On a hillside above the city, far away, an ancient mist-gray monster lowered his head, silently mourning the passing of yet another of those he watched over. He also grieved deeply for the sorrow of the little hunter, sensing faint echoes of the young one's pain.
Hold fast, little Yin-Liao; I am with you. Be brave and strong as I know you are...for now you are the last...
Ushio fought and kicked the entire way, screaming obscenities at Tora through his sobs, demanding to be released. Tora ignored his protests and did nothing more in retaliation than tighten his grip on the youth to avoid further injury or potential escape. Crazed by grief and rage, the maddened Spearbearer had kicked hard enough to bruise, struggled with surprising strength, and even bitten Tora's arm deep enough to draw blood.
Silent and implacable, Tora carried the boy all the way back up the deep, forested hill, heading for the Aotsuki Shrine. Tora was no samurai, nor even remotely knowledgeable of human codes of honor, but the old priest had made a dying request of him, and for some reason almost beyond his comprehension, the bakemono felt obligated to carry it out.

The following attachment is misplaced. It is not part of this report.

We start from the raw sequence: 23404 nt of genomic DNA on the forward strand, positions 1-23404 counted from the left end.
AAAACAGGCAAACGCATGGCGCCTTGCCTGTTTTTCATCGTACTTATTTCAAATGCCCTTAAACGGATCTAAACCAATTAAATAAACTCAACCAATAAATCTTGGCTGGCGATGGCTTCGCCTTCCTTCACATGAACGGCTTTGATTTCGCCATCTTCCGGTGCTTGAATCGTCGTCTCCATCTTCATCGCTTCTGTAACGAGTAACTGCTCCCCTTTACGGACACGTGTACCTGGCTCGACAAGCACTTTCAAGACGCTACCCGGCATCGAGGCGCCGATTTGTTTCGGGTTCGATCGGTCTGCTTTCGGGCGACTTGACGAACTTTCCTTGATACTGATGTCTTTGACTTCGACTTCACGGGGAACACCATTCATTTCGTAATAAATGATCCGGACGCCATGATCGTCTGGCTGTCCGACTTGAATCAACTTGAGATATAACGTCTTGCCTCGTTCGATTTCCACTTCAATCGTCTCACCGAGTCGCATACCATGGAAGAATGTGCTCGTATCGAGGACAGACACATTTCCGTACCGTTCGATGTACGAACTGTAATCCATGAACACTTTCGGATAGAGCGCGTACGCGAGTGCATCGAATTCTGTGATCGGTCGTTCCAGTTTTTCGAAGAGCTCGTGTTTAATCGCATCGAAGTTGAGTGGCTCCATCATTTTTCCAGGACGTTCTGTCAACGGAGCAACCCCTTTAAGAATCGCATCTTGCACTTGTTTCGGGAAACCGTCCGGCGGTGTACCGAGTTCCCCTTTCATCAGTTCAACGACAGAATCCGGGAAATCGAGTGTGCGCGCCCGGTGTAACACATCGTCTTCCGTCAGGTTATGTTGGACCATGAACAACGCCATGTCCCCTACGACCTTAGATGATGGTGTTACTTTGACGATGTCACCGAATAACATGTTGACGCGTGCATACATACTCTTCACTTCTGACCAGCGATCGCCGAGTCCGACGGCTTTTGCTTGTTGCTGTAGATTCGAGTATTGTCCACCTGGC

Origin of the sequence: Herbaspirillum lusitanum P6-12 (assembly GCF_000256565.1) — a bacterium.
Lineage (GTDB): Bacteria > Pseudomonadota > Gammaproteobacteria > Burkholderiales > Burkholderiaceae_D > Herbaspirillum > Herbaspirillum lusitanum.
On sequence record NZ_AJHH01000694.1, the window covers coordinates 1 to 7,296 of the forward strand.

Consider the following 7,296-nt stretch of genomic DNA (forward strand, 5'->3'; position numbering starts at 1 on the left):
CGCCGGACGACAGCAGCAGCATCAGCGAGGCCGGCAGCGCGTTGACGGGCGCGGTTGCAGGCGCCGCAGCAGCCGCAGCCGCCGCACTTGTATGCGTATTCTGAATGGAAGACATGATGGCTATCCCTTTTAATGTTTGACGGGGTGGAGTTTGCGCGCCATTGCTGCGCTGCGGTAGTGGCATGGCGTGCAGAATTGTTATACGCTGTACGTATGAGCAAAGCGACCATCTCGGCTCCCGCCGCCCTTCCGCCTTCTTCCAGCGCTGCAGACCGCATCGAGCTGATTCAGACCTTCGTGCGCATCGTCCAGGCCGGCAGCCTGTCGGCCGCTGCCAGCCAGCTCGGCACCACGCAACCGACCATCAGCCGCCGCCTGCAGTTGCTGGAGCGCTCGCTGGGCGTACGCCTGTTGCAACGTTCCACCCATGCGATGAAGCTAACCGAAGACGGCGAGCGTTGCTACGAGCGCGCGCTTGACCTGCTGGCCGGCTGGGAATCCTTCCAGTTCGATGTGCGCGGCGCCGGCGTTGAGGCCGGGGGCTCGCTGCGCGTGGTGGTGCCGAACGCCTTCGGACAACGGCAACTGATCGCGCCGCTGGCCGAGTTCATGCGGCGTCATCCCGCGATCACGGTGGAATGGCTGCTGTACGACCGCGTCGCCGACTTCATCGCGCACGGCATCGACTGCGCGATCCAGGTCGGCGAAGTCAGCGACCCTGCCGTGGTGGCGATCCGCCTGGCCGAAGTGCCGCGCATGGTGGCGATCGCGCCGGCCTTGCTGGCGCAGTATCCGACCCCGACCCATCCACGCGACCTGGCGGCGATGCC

When Tora reached the road and flew over the Aotsuki compound's wall, he swooped straight for the main Shrine building and pulled in to land on the front porch, sheltered from the rain. At last his grip on the Spearbearer was relinquished; released, boy and Spear clattered to the wooden deck in a heap.
In an instant, Ushio was on his feet, the Spear in his hand as if teleported there; in another instant, the Spearbearer was dashing mindlessly out into the rain, intent on returning to his father's side--when a giant orange hand clamped into his long thick hair and dragged him back, slamming him against the Shrine's front door.
Ushio didn't even waste time with words, just a cry of rage. The Spear was up and swinging before he had finished rebounding from the wood, forcing Tora to duck back with a threatening snarl. The boy's eyes were flaming with anger and pain, blank with shock and grief; screaming mindlessly, he attacked the bakemono as though trying to kill his own agony.